The paper argues that the next long term budget of the EU must provide an adequate amount of funding to support the integration policies of EU member states and deliver effectively on the main priorities set up in the EU Action Plan for Integration of the Third Country Nationals. For this reason, ECRE and PICUM recommended an allocation requirement of at least 30% for spending in social inclusion and 4% for actions addressing material deprivation within the European Social Fund + (ESF+).  To provide adequate resources for early integration measures, at least 30% of the resources should be allocated and spent by member states on integration within the Asylum and Migration Fund (AMF).

To allow all TCNs to successfully integrate, it is essential to avoid discrimination among recipients of inclusion measures by ensuring that such measures reach the widest target group possible. Applying an approach strictly based on residence status risks undermining successful integration. Regularisation campaigns and initiatives, both at local and national level, should be supported by EU funding, as they constitute an effective means to reduce irregular migration and effectively tackle unreported employment and socio-economic exclusion.

The paper also makes the case for allowing civil society organisations and social partners to access funding which ensures their expertise in integration is capitalised on, which ultimately leads to a better allocation of resources. To allow smaller organisations to access resources from both AMF and ESF+, it is important to simplify EU funding rules, align administrative requirements for different programmes and reduce burdensome procedures, which may discourage or make it impossible for smaller actors to apply for grants. ECRE and PICUM warmly welcome the proposal of 90% co-financing rate for integration related work in AMF thematic facility, and call for a similar approach in other funds.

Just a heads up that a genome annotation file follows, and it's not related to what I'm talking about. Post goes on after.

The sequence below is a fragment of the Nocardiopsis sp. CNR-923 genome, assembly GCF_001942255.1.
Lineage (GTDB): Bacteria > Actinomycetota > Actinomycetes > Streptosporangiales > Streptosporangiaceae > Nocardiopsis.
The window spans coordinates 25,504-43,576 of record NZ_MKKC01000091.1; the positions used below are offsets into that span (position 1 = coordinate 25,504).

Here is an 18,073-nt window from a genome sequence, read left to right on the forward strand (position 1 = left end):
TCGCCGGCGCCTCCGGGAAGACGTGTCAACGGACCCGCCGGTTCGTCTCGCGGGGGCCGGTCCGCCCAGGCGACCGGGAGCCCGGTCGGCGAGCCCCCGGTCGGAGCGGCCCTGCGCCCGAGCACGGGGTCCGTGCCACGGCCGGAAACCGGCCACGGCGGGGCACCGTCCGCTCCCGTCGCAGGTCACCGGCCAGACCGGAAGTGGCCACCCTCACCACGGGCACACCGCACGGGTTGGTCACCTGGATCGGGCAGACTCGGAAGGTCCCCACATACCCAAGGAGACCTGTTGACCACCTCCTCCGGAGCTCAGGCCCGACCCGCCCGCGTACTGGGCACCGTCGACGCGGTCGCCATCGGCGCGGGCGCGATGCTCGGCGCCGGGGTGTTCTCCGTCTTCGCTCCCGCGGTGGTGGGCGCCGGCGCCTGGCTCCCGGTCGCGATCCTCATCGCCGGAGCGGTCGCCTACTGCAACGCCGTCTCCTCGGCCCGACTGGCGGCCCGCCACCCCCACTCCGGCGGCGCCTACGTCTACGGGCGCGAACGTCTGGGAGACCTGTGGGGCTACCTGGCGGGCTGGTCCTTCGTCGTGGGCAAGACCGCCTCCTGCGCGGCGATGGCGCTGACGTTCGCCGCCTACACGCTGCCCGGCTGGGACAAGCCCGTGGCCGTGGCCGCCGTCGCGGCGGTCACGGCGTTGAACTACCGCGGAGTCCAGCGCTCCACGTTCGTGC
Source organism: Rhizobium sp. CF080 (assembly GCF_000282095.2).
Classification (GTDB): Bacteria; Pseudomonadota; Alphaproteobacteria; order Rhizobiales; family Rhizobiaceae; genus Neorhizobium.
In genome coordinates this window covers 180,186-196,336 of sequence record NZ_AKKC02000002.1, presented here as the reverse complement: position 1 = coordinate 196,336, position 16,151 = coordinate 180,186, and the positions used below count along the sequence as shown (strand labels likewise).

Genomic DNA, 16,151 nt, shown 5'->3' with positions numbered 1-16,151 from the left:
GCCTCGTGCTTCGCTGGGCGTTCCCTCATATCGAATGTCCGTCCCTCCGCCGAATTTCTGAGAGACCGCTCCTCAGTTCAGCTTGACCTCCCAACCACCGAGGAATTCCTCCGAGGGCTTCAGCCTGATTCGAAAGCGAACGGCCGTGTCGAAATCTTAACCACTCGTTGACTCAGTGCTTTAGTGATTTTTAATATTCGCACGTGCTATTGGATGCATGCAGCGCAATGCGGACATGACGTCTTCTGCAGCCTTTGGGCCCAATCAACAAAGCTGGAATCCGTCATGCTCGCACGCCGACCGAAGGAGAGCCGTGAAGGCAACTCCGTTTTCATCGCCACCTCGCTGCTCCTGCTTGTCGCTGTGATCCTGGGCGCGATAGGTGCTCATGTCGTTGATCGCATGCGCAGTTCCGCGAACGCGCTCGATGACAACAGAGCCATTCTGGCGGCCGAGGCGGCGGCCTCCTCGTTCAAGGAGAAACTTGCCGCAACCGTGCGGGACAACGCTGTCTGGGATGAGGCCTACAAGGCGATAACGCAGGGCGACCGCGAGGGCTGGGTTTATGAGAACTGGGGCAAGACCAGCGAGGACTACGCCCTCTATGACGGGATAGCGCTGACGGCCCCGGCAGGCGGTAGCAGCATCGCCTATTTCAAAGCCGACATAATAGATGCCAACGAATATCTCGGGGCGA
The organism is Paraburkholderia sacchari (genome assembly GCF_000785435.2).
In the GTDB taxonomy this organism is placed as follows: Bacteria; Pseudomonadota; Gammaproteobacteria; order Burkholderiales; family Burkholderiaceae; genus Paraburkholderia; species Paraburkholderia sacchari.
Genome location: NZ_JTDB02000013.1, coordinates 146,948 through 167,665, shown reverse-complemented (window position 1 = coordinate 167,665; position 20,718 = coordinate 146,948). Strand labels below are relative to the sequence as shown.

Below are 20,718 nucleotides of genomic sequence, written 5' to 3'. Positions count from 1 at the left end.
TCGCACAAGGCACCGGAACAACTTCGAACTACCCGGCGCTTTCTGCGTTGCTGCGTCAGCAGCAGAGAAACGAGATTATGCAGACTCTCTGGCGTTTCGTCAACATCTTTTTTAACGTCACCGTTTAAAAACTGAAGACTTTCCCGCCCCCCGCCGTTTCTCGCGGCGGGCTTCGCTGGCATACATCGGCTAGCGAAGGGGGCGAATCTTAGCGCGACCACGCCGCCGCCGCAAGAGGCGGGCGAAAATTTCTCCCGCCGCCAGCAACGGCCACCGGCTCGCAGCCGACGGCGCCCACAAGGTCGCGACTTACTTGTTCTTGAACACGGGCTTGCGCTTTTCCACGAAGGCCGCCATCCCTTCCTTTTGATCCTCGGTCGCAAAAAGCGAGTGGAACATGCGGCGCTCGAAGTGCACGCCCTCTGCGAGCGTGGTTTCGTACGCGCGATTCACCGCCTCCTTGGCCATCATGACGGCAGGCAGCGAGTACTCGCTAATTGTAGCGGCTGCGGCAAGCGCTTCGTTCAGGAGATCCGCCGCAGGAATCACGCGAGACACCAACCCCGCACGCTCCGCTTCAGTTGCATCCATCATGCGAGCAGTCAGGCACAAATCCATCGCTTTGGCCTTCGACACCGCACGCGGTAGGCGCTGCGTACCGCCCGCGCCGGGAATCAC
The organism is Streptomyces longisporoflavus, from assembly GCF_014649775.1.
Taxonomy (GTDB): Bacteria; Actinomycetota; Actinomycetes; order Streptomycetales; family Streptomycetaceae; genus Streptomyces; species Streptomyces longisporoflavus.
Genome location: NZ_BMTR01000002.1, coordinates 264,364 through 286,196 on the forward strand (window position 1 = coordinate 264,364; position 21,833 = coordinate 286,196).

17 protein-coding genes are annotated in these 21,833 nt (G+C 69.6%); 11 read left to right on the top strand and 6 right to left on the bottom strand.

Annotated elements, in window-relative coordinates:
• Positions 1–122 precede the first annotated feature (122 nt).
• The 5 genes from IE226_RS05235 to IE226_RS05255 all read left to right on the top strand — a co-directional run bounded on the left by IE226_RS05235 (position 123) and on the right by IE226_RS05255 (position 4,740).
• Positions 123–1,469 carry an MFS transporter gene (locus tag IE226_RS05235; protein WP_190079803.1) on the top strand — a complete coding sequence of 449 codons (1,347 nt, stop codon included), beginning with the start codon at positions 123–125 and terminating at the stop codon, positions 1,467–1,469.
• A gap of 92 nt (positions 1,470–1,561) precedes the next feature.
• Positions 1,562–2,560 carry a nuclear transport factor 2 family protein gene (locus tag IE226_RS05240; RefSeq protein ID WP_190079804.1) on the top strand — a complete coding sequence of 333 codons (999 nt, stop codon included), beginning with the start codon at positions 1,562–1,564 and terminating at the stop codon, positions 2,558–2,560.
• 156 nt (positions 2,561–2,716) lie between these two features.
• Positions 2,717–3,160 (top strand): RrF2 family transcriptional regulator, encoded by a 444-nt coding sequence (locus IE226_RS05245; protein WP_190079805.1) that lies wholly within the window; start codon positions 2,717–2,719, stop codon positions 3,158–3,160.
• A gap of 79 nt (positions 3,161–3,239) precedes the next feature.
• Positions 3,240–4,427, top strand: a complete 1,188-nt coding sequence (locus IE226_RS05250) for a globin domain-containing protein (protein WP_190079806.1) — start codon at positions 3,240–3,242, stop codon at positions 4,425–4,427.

Among other target groups of ESF+, TCNs present several vulnerabilities, which makes them qualify as a disadvantaged group. TCNs are 20% more likely than EU nationals to be at risk of poverty, and have, in average, a significantly lower income. Specific attention to intersecting forms of discrimination need to be taken into account when formulating social inclusion policies so that children, women, LGBTI individuals, religious or ethnic minorities within a certain nationality, elderly people and people with disabilities do not face further disadvantages.

Despite having a multitude of skills, migrant women are usually confined to occupations such as cleaning, catering, domestic work, health and social care. These jobs may be low paid, have poor working conditions and tend to limit social inclusion opportunities. ECRE and PICUM therefore argue that inclusion policies cannot be gender-neutral: besides the general promotion of gender equality, operative programmes delivering on inclusion need to take into account these specificities, and design tailored services to ensure the promotion of equal opportunities between men and women within the context of migration, within the scope of all the funds involved.

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This article appeared in the ECRE Weekly Bulletin . You can subscribe to the Weekly Bulletin here.